We try not to keep any physical copies of documents as a part of our commitment to sustainability, however we've recently put aside a day to go through everything we've got filed away, and if it wasn't necessary to keep it, we've shredded it. Our enormous collection of business cards (unless we've dealt with the person on the card within the past 3 months) has been shredded too, and our local animal shelter is absolutely delighted, as their small animals are making excellent use of the shredded paper!

If you don't need it, shred it. Little animals will love you, you'll be GDPR compliant, and think about the spectacular space you'll free up in your office!

Data Encryption

What does your email address look like? If it ends with gmail.com, outlook.com, or (goodness forbid!), aol.com, your inbox isn't safe, and to tell you the truth, potential clients might not be taking you seriously. After all, how many times have you received a dodgy email from a gmail.com address?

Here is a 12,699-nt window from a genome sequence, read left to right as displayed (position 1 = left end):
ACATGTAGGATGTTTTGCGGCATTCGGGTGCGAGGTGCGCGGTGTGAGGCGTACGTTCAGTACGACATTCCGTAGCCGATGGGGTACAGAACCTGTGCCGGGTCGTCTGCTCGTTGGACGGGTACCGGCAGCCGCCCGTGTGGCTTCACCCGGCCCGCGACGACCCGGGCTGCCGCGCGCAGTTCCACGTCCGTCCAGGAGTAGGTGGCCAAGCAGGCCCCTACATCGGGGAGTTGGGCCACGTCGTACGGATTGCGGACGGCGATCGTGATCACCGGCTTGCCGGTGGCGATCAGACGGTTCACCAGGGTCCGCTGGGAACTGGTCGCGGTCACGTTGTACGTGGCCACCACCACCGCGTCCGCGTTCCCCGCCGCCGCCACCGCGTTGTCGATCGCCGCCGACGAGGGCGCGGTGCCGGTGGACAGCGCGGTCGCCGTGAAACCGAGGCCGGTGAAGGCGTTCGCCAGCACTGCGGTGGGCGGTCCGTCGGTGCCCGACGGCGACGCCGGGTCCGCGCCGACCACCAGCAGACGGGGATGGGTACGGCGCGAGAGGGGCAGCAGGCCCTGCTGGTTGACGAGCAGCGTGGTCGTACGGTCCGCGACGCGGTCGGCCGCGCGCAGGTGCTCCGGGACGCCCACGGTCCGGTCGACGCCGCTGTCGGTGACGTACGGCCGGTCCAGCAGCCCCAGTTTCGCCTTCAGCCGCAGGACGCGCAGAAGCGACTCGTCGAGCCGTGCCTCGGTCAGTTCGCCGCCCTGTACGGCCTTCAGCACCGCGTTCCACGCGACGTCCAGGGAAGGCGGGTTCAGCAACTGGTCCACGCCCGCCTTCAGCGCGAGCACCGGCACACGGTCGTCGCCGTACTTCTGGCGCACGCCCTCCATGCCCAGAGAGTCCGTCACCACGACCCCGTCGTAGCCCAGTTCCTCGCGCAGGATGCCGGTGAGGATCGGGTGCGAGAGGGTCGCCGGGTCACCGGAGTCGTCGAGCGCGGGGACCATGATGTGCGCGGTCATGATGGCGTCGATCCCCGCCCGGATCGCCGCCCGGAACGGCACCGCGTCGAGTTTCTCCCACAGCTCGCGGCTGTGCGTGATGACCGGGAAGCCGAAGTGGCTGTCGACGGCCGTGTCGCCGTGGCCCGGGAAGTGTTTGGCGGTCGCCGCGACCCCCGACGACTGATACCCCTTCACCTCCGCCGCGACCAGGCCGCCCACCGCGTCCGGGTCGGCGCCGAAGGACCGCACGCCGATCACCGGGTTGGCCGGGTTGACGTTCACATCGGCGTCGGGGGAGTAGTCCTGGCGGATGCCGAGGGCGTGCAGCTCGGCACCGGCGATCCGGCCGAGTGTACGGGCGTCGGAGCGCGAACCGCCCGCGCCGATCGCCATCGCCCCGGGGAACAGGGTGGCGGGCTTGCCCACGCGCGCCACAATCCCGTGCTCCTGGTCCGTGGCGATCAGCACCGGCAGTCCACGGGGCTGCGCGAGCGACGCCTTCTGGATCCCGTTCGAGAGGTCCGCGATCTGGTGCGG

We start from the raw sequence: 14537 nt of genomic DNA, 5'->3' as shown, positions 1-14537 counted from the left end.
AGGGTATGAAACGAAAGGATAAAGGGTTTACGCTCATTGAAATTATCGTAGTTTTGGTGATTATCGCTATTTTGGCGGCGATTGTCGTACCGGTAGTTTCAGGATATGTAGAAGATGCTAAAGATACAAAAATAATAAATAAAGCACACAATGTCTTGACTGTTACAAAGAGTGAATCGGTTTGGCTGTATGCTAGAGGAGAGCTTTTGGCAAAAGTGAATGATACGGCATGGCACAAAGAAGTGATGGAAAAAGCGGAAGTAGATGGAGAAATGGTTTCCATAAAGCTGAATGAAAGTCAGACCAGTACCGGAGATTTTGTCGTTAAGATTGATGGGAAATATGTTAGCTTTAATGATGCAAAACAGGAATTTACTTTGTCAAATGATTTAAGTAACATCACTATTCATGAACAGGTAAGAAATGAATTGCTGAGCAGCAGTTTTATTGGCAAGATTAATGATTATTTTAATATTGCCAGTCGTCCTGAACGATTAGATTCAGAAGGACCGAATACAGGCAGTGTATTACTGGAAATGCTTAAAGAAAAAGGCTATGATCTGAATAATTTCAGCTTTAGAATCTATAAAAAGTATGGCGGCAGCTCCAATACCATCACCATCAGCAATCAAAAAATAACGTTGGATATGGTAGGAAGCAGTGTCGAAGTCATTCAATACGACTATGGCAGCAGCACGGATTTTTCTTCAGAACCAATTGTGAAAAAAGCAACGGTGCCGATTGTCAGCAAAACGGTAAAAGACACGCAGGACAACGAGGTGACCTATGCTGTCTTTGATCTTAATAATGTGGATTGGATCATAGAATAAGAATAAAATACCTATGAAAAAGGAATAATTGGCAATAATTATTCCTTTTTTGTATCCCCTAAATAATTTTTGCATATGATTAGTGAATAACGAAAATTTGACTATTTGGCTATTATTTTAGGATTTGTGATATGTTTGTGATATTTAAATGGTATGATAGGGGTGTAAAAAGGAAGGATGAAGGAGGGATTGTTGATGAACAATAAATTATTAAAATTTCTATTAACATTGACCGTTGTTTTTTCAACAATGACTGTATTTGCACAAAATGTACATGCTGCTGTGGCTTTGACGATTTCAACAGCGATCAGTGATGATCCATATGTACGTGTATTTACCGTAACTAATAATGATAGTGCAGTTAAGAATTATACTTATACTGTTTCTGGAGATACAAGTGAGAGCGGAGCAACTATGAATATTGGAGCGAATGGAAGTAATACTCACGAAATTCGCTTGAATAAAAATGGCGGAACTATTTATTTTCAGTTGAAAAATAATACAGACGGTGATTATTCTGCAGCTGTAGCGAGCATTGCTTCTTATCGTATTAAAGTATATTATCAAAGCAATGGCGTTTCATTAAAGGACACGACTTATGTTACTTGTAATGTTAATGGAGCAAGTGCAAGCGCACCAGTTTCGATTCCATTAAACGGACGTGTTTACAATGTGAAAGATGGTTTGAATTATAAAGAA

There are several ways to combat this, and we recommend the following:

  • GSuite
  • Office 365
  • Protonmail (free!)

All of these options are encrypted, so anything you share via email will be safe. We still recommend sharing particularly sensitive data (medical info, passwords, etc.) using a third-party encryption service, because when it comes to remaining GDPR compliant you're always better off covering your back three times more than you think you should. When we exchange log in details with our clients, we use Send Safely, which promises end to end encryption, and the free service offers just what we need.